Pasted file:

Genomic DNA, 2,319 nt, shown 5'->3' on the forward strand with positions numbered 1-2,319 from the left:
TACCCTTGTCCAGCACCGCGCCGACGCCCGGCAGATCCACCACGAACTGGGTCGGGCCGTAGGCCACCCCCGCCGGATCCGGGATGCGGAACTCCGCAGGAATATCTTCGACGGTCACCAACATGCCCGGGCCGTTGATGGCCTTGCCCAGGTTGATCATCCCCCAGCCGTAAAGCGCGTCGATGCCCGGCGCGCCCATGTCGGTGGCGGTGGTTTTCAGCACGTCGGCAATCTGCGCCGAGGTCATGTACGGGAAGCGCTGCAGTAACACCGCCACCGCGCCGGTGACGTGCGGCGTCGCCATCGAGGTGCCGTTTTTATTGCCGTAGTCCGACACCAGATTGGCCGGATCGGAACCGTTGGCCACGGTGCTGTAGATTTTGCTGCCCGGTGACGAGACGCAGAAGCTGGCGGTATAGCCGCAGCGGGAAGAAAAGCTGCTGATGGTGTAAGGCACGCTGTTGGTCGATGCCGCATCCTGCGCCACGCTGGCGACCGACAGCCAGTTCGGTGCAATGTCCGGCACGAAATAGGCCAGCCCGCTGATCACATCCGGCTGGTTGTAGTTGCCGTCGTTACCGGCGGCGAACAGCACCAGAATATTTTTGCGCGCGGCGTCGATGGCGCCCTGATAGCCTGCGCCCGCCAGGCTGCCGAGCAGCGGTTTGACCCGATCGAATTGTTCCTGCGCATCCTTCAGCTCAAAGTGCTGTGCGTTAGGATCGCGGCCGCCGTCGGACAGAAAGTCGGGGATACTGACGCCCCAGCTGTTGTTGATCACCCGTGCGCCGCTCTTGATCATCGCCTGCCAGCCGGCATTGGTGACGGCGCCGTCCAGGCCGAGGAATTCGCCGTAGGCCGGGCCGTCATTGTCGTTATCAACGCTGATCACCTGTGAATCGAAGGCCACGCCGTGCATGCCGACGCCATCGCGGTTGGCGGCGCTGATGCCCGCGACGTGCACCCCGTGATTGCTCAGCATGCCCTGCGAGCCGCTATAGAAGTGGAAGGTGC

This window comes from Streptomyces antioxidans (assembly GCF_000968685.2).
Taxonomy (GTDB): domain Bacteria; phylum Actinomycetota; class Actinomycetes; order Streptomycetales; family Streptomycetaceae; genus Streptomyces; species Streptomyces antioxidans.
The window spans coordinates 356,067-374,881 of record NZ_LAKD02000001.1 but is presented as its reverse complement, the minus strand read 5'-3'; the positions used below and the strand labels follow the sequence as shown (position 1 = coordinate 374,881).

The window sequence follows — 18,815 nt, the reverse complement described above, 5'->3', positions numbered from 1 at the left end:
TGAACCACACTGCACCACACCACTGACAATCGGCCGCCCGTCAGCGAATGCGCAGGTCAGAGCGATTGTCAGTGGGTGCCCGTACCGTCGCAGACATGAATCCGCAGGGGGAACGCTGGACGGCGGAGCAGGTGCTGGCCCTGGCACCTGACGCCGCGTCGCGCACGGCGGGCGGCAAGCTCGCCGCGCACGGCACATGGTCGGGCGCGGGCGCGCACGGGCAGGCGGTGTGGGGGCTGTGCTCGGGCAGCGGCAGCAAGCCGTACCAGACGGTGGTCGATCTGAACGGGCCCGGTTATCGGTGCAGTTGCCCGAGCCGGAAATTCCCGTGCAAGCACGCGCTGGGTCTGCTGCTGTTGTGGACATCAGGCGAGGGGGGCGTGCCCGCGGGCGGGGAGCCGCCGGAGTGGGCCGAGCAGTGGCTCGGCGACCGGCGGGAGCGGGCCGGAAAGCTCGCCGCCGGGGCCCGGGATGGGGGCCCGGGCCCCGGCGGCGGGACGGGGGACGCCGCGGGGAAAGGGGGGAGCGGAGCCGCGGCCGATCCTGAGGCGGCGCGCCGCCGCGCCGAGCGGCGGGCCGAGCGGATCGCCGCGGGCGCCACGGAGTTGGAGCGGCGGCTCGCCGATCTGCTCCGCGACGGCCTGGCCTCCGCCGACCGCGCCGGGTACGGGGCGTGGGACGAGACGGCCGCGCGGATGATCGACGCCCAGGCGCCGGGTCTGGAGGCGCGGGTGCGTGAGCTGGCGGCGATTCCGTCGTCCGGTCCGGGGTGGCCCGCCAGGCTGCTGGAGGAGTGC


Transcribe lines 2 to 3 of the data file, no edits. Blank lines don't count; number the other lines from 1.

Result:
TACCCTTGTCCAGCACCGCGCCGACGCCCGGCAGATCCACCACGAACTGGGTCGGGCCGTAGGCCACCCCCGCCGGATCCGGGATGCGGAACTCCGCAGGAATATCTTCGACGGTCACCAACATGCCCGGGCCGTTGATGGCCTTGCCCAGGTTGATCATCCCCCAGCCGTAAAGCGCGTCGATGCCCGGCGCGCCCATGTCGGTGGCGGTGGTTTTCAGCACGTCGGCAATCTGCGCCGAGGTCATGTACGGGAAGCGCTGCAGTAACACCGCCACCGCGCCGGTGACGTGCGGCGTCGCCATCGAGGTGCCGTTTTTATTGCCGTAGTCCGACACCAGATTGGCCGGATCGGAACCGTTGGCCACGGTGCTGTAGATTTTGCTGCCCGGTGACGAGACGCAGAAGCTGGCGGTATAGCCGCAGCGGGAAGAAAAGCTGCTGATGGTGTAAGGCACGCTGTTGGTCGATGCCGCATCCTGCGCCACGCTGGCGACCGACAGCCAGTTCGGTGCAATGTCCGGCACGAAATAGGCCAGCCCGCTGATCACATCCGGCTGGTTGTAGTTGCCGTCGTTACCGGCGGCGAACAGCACCAGAATATTTTTGCGCGCGGCGTCGATGGCGCCCTGATAGCCTGCGCCCGCCAGGCTGCCGAGCAGCGGTTTGACCCGATCGAATTGTTCCTGCGCATCCTTCAGCTCAAAGTGCTGTGCGTTAGGATCGCGGCCGCCGTCGGACAGAAAGTCGGGGATACTGACGCCCCAGCTGTTGTTGATCACCCGTGCGCCGCTCTTGATCATCGCCTGCCAGCCGGCATTGGTGACGGCGCCGTCCAGGCCGAGGAATTCGCCGTAGGCCGGGCCGTCATTGTCGTTATCAACGCTGATCACCTGTGAATCGAAGGCCACGCCGTGCATGCCGACGCCATCGCGGTTGGCGGCGCTGATGCCCGCGACGTGCACCCCGTGATTGCTCAGCATGCCCTGCGAGCCGCTATAGAAGTGGAAGGTGC

This window comes from Streptomyces antioxidans (assembly GCF_000968685.2).